Giorgio Napolitano, 1925–, Italian political leader, b. Naples. He studied law at the Univ. of Naples, and was a member of the Communist party from 1945 until its dissolution in 1991, when he joined the Democratic party of the Left, later the Democrats of the Left. Elected to the Chamber of Deputies (1953–1996), he served as its president (1992–94) and as minister of the interior (1996–98). In 2006 he became the first former Communist to be elected Italy's president. After the country's large public debt and stagnant growth led to a financial crisis in 2011, he used his usually ceremonial post to push for reforms, including an austerity budget and election law changes. In 2013 he became the first Italian president to be reelected when other candidates failed to receive broad support, but he resigned in 2015 for health reasons.
"Napolitano, Giorgio." The Columbia Encyclopedia, 6th ed.. . Encyclopedia.com. (February 20, 2018). http://www.encyclopedia.com/reference/encyclopedias-almanacs-transcripts-and-maps/napolitano-giorgio
"Napolitano, Giorgio." The Columbia Encyclopedia, 6th ed.. . Retrieved February 20, 2018 from Encyclopedia.com: http://www.encyclopedia.com/reference/encyclopedias-almanacs-transcripts-and-maps/napolitano-giorgio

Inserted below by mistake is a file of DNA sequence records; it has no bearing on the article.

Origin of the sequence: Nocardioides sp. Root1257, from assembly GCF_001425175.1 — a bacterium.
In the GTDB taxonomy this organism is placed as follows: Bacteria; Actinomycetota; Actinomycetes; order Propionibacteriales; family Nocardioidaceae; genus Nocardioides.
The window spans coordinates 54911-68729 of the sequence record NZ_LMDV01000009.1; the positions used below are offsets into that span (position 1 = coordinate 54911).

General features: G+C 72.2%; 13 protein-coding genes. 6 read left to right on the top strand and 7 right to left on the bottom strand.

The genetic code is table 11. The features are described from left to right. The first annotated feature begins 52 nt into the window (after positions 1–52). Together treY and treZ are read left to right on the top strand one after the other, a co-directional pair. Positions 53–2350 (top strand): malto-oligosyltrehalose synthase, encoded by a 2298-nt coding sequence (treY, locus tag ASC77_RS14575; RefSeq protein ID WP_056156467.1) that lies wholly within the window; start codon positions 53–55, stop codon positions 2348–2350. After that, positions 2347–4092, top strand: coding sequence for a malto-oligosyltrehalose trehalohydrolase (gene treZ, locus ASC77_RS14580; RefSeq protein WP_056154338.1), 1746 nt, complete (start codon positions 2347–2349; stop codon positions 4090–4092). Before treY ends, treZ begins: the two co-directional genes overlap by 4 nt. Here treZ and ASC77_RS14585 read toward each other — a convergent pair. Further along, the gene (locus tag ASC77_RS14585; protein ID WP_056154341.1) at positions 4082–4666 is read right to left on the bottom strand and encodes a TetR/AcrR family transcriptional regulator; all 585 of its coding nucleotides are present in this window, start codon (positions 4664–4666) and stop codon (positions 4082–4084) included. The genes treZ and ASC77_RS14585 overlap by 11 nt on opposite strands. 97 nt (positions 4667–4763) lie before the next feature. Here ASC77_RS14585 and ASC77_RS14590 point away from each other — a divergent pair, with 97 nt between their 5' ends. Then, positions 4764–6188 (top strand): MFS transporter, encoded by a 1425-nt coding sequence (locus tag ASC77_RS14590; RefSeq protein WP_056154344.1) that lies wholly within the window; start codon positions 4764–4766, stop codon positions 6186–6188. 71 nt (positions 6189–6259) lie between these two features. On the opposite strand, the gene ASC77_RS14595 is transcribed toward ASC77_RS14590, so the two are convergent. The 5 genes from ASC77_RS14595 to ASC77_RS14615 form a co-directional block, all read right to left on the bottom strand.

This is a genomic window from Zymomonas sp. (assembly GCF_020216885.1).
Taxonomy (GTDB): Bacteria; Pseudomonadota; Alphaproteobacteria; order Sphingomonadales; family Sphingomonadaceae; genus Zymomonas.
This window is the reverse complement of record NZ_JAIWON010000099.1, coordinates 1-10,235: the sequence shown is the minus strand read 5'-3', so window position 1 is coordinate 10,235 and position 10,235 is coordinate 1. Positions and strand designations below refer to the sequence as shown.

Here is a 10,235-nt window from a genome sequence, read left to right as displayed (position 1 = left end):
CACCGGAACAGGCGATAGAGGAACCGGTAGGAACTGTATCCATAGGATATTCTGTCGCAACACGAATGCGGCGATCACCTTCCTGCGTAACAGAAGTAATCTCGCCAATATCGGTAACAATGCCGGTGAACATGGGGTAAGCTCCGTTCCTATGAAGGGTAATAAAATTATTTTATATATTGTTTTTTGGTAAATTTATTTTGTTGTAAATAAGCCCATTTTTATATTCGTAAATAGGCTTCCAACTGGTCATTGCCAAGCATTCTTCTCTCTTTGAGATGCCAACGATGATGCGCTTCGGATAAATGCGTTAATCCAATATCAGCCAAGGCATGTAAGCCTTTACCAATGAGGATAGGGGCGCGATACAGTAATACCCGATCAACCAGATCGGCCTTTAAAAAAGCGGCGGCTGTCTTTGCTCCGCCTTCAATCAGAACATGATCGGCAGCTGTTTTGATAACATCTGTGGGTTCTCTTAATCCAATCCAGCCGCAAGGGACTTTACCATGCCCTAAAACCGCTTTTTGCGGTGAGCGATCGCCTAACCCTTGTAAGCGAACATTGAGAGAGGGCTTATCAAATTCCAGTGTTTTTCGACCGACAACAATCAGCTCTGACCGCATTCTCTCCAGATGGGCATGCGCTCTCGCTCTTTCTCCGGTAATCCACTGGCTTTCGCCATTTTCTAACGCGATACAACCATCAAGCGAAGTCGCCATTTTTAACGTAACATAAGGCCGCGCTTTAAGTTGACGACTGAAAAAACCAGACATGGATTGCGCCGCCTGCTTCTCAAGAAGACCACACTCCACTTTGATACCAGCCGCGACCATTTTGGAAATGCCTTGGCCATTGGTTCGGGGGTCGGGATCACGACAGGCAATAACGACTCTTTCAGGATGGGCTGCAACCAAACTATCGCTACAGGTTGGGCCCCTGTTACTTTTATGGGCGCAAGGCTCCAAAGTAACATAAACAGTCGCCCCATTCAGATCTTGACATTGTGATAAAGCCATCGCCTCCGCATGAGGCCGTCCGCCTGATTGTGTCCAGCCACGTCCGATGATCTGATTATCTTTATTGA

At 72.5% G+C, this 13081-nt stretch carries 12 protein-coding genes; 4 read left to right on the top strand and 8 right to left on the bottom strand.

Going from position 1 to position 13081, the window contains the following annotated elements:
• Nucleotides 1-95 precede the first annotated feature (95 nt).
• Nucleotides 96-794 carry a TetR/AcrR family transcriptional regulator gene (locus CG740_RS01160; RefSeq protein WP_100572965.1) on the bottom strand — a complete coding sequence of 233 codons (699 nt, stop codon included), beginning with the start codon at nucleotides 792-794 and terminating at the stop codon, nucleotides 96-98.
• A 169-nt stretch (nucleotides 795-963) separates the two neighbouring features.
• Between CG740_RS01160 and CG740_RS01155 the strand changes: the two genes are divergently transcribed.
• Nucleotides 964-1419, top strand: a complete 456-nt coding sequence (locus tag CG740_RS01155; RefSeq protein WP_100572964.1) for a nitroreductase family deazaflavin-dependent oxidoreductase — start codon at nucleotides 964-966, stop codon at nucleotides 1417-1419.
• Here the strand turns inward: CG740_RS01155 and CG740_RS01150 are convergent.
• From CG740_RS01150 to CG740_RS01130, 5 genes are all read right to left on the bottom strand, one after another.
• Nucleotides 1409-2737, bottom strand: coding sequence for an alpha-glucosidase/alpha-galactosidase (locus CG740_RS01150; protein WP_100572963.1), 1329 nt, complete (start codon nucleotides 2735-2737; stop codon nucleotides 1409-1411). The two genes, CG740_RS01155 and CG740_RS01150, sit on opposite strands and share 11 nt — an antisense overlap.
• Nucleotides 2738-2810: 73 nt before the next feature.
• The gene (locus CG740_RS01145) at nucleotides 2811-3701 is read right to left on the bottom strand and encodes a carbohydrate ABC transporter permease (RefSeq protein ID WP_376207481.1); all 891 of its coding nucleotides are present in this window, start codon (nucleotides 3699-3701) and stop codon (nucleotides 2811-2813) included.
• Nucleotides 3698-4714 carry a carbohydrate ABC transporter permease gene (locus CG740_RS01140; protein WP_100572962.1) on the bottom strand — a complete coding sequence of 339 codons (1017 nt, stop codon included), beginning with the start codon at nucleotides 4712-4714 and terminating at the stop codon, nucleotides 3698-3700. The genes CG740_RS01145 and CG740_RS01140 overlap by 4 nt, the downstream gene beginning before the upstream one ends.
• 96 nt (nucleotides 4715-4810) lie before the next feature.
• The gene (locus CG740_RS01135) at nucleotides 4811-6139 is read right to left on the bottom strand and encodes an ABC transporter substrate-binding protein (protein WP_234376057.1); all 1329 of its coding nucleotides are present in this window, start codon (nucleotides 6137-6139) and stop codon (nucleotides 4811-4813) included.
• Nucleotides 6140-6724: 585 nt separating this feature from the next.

Encyclopedia.com gives you the ability to cite reference entries and articles according to common styles from the Modern Language Association (MLA), The Chicago Manual of Style, and the American Psychological Association (APA).
Within the “Cite this article” tool, pick a style to see how all available information looks when formatted according to that style. Then, copy and paste the text into your bibliography or works cited list.
Because each style has its own formatting nuances that evolve over time and not all information is available for every reference entry or article, Encyclopedia.com cannot guarantee each citation it generates. Therefore, it’s best to use Encyclopedia.com citations as a starting point before checking the style against your school or publication’s requirements and the most-recent information available at these sites:
Modern Language Association
The Chicago Manual of Style
American Psychological Association
- Most online reference entries and articles do not have page numbers. Therefore, that information is unavailable for most Encyclopedia.com content. However, the date of retrieval is often important. Refer to each style’s convention regarding the best way to format page numbers and retrieval dates.
- In addition to the MLA, Chicago, and APA styles, your school, university, publication, or institution may have its own requirements for citations. Therefore, be sure to refer to those guidelines when editing your bibliography or works cited list.